If you are married or in a civil partnership, then you need to read this. Did you know that you can reduce your tax bill by a set amount due to this? Known as the marriage allowance tax, it is a set figure that can be deducted from your tax bill and mean you have more money in your pocket. Yet of the 4.2 million couples who are eligible for the tax break, only around 1.8 million are claiming it currently.
What are the rules?
The idea behind the tax is that couples can transfer a proportion of their personal allowance or the amount you can earn before you pay tax between one another. There are some specific circumstances that must apply before you can get the tax relief:
- You must be married or in a civil partnership, not just living together
- One of the couple needs to be a non-taxpayer who is earning less than the personal allowance rate – that’s currently £11,500
- The other person needs to be on the basic rate of tax which is 20% as higher rate tax payers (bigger earners) don’t qualify
- Both of you need to have been born after 6th April 1935
How it works
The first year that the tax allowance was granted for 2015 and it was worth £212. The following year it went up to £220 and for the year starting April 2017, it is £230. If you haven’t claimed for it, then you can backdate your claim for these years and means you could get a discount of £662. However, if you did claim it last year, then it will automatically be applied to this year’s tax. If you think it hasn’t been done, you can ring the marriage allowances contact number to check.
But where does this figure come from, you might wonder. The idea is that the person who has an unused amount of personal allowance because they aren’t earning that much can transfer £1150 to their partner – 10% of their current allowance. This is irrespective of how much of your allowance you have left so you might only have £50 but you can transfer the whole £1150.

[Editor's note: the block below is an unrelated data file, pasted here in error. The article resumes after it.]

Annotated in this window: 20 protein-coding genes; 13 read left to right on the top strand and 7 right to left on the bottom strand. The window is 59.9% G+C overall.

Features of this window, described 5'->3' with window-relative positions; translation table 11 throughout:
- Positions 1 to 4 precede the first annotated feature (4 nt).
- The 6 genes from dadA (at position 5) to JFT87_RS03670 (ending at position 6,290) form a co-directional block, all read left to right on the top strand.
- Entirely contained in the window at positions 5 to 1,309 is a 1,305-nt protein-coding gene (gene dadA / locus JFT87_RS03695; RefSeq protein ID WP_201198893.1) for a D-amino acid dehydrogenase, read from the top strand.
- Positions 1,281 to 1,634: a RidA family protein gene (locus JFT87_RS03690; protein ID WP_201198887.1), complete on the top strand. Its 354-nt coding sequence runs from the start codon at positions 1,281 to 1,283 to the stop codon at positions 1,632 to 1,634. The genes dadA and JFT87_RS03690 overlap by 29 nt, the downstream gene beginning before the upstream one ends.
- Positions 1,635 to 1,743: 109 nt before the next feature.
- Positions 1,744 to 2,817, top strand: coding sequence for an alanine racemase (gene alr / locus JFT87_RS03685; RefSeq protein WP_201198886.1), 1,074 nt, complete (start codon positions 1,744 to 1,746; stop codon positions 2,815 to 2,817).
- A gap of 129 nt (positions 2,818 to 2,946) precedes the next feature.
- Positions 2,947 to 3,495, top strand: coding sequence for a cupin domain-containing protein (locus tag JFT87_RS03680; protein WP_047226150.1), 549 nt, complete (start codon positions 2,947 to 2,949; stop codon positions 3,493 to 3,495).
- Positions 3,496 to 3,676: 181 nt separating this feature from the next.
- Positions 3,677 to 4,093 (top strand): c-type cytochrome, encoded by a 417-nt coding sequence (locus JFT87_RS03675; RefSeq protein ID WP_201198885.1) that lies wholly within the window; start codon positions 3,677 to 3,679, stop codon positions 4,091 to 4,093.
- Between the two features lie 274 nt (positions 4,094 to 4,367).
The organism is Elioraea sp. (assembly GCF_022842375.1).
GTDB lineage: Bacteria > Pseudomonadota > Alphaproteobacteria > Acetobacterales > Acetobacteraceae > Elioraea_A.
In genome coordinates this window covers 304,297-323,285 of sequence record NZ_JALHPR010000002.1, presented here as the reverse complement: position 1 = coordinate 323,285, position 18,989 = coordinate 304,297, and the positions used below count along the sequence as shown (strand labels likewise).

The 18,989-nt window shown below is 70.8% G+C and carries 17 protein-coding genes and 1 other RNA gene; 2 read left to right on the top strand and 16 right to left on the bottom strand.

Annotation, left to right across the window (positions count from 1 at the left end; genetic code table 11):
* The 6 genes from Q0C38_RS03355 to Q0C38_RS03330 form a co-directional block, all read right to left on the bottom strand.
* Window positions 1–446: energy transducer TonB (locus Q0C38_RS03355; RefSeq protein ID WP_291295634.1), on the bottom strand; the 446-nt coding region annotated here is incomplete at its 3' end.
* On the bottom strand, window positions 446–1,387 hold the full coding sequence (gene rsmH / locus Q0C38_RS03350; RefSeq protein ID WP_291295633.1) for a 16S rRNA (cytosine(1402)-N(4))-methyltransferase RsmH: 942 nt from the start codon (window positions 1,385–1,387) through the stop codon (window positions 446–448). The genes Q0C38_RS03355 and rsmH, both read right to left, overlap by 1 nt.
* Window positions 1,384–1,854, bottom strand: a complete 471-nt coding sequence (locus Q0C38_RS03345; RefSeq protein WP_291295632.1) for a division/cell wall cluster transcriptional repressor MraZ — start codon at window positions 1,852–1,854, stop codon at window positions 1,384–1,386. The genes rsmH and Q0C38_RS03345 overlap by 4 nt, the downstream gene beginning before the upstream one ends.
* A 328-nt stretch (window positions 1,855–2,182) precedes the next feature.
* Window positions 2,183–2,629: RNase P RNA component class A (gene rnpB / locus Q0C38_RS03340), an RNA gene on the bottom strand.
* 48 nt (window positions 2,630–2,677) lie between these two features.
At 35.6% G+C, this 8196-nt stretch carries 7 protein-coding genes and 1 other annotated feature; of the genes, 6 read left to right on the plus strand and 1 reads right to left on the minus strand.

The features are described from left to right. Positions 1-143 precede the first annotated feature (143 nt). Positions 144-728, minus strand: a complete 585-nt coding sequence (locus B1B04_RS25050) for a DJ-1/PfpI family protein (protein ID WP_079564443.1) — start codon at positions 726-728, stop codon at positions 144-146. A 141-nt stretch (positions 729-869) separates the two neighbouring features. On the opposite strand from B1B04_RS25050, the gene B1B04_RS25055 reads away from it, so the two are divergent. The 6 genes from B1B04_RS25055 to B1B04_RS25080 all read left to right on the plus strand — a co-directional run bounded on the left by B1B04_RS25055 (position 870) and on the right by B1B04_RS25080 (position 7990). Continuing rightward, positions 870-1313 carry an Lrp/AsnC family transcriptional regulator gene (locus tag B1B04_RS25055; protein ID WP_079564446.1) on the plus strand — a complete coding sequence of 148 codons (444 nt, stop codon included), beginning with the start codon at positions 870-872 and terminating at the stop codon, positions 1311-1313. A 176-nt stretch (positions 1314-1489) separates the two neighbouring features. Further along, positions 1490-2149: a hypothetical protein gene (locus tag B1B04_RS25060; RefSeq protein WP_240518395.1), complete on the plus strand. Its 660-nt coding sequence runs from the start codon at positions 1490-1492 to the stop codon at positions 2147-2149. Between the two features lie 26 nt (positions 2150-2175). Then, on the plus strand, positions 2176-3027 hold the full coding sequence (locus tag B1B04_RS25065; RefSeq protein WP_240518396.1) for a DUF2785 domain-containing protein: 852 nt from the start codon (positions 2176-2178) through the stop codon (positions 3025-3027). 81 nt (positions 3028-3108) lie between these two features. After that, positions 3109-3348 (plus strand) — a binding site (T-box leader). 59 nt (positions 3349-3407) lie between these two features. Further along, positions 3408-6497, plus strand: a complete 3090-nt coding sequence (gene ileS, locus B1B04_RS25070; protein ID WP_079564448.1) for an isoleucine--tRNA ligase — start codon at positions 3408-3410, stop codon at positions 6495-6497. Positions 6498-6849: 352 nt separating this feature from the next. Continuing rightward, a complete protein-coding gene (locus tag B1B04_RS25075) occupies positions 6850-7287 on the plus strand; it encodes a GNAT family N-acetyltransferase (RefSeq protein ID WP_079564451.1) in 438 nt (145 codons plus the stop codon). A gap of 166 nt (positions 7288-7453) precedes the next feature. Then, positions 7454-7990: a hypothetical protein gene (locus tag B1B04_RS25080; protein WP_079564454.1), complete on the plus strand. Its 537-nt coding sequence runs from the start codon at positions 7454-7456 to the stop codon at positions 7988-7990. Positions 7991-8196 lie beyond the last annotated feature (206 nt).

- Part time worker earning £5000 a year has a personal allowance of £11,500 and can transfer £1150 to their partner
- The partner earns £35,000 a year so is a basic rate taxpayer and can apply that £1150 to their allowance, meaning they can earn £12,500 before paying tax
- This extra £1150 means the second person is paying £230 less tax a year
Applying for the allowance
There are various ways that you can apply for this allowance. For starters, you can ring the marriage allowances contact number in order to set up the claim there. You can also use the HMRC website to download the forms required to send off and apply for it – you can still use the contact number if you are uncertain about anything while filling them in.
One thing to remember – it is the non-tax payer who is the one making the claim and transferring their allowance to the person paying tax. So, the part-time worker in the example above is the one who would make the claim, not their partner earning £35,000.
It might take a couple of weeks for HMRC to reply to you when you send the form, that’s why most people use the contact number. They will let you know almost immediately if you qualify for the allowance and anything else you need to do to claim it. Then you can enjoy that little extra sum of money for anything you want!